WORK OVERSEAS FOR THE O.S. GOVERNMENTI All fields - a few months, or permanent positions. Europe - Japan • Africa - Australia - South Pacific Far East - South America. The U.S. Government is the largest employer of Americans overseasl To allow you the opportunity to explore woriung for the U.S. Government overseas, the following book has been researched and written. "HOW TO fiCT A J M OVERSEAS WITH THE IMTED STATES COVEUIIEIIT." This book discusses employment requirements and activities of 13 different U.S Government Agencies in complete detail... and you will be told whom to contact at each one concerning current eversMs employment opportunities. Also complete information on; • Teaching Opportunities • Complete information on the Peace Corps - who and where to apply • Employment on U.S. Government Ships • Employment at the Panama Canal Zone - What type of positions they hire and whom to contact. • Career opportunities in the State Department and United States information Agency. • Opportunities and Qualifications as a Foreign Service Officer. • How and where to apply for Embassy positions - Men - Women - Secretaries - Office Help - Staff Personnel - etc., etc. • What type of positions different Civil Service Departments hire for overseas employment and whom to contact.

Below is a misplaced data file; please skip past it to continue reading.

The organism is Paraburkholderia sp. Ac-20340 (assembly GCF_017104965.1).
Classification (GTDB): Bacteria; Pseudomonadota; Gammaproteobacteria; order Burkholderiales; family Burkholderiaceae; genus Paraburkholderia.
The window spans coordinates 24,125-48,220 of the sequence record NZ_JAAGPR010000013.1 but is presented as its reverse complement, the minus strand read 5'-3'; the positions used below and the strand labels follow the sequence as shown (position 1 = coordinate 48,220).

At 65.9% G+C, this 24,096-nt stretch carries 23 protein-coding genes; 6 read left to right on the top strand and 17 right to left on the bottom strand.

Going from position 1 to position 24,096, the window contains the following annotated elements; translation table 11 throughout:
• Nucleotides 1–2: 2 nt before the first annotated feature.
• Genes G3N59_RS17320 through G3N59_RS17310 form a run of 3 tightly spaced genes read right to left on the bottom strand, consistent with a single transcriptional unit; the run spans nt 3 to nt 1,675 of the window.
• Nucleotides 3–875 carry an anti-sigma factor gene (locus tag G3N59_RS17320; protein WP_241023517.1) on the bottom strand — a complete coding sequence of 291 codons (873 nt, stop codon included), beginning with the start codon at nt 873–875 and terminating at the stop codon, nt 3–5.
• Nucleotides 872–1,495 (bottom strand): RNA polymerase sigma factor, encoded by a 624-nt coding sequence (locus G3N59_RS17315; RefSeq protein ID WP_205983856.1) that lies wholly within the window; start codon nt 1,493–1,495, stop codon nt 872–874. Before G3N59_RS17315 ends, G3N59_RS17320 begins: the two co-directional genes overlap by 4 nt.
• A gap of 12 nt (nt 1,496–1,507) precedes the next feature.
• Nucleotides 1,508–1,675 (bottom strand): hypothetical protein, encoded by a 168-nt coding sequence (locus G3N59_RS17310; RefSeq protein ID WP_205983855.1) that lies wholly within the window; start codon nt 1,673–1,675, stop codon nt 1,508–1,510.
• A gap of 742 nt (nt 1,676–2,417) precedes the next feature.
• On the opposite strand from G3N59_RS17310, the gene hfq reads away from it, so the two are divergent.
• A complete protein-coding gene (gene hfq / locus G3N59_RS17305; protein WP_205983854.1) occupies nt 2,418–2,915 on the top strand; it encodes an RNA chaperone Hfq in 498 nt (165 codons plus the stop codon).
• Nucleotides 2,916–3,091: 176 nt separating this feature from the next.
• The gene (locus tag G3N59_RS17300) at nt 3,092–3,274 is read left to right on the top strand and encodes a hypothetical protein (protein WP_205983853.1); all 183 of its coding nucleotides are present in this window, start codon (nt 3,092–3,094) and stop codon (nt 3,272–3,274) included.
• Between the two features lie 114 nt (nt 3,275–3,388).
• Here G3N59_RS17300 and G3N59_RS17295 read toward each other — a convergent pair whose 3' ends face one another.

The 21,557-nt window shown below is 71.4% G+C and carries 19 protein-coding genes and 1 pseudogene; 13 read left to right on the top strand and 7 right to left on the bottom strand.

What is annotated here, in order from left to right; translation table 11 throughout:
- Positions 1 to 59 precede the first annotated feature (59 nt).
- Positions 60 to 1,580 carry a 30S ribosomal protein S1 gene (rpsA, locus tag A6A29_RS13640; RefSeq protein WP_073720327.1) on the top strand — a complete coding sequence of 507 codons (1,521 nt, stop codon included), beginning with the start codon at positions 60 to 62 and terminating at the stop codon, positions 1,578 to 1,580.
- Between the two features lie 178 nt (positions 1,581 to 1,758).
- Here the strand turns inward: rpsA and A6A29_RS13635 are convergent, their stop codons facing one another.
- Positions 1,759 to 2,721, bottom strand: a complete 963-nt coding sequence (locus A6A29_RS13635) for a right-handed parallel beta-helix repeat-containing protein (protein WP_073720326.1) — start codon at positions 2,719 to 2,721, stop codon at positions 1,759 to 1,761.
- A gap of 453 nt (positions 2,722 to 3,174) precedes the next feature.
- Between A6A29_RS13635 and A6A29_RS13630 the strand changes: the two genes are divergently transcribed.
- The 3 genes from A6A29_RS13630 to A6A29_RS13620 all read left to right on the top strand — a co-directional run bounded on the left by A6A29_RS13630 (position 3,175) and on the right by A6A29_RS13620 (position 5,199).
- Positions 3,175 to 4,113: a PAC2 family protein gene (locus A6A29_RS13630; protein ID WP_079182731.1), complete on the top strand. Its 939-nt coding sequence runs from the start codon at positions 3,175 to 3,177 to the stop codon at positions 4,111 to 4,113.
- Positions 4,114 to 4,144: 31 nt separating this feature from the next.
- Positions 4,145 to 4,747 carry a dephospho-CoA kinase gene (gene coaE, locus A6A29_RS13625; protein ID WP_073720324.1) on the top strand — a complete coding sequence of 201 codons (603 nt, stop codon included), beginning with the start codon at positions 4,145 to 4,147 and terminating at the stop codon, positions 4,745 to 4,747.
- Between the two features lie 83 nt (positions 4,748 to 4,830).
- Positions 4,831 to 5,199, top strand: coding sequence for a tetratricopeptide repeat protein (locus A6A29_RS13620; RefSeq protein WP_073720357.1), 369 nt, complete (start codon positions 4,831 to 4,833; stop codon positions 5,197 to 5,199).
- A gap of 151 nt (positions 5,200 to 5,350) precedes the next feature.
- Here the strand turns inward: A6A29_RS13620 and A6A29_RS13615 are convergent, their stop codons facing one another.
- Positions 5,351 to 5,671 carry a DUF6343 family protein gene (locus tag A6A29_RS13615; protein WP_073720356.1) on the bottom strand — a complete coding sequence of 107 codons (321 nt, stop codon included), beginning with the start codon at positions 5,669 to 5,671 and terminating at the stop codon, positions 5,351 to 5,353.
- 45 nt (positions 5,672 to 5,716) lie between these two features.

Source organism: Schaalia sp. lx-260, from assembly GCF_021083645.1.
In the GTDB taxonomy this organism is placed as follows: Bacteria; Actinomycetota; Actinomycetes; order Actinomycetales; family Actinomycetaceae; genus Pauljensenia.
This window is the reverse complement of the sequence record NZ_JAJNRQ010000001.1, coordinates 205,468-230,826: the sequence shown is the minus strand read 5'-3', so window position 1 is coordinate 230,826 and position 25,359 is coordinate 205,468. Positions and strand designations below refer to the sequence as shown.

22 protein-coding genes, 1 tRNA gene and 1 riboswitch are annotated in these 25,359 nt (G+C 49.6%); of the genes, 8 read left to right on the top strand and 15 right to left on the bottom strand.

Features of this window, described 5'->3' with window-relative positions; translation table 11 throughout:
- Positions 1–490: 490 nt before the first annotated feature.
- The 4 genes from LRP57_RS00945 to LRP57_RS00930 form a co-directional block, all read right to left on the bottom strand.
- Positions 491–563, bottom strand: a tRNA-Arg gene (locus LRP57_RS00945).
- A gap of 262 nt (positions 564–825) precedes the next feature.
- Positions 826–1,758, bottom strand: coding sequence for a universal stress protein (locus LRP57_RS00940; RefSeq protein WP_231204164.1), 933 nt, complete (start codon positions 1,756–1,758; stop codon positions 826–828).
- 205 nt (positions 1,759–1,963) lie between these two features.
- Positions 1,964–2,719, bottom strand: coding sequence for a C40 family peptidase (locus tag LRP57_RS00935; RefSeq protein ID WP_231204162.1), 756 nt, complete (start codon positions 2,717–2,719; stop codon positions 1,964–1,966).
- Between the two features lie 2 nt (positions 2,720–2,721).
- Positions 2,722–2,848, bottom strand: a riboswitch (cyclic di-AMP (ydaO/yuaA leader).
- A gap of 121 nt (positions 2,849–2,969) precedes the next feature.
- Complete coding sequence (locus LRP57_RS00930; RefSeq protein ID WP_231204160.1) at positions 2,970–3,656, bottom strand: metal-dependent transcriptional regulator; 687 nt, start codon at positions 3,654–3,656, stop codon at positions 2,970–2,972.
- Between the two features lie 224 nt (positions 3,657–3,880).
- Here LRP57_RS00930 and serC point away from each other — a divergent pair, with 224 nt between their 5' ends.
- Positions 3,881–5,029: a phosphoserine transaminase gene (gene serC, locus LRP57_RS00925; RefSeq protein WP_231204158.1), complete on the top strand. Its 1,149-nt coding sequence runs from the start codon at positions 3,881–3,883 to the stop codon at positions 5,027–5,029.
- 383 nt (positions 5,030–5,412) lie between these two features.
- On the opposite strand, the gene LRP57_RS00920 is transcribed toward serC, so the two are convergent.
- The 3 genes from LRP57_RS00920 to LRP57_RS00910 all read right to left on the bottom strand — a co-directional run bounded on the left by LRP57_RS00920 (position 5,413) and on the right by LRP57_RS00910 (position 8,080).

PRECISION HAIR CUTTING FOR

MEN & WOMEN

• list of Federal Job information Centers Hation Wide. • Further Information on Employment in Engineering . Accounting . Teaching • Personnel Administration • Recreational • Library Work . Maintenance • Supply . Management • Agriculture • Medical • Skilled Trades • Semi-Skilled and MUCH, MUCH MOREIII ORDER NOWI DON'T DELAYII ^ PayC,W, , #

0¥#r,e

Road, Suite C, Burbank, CA. 91504. Add 50* for mailing. • N t o r f h W .Hk r " t b « * h ,

3,

* • W t r f States Oevenmeat" " Collegiate Research Institute, 1727 Scott ^

^

^

J .-.•JL J,

12-03-1976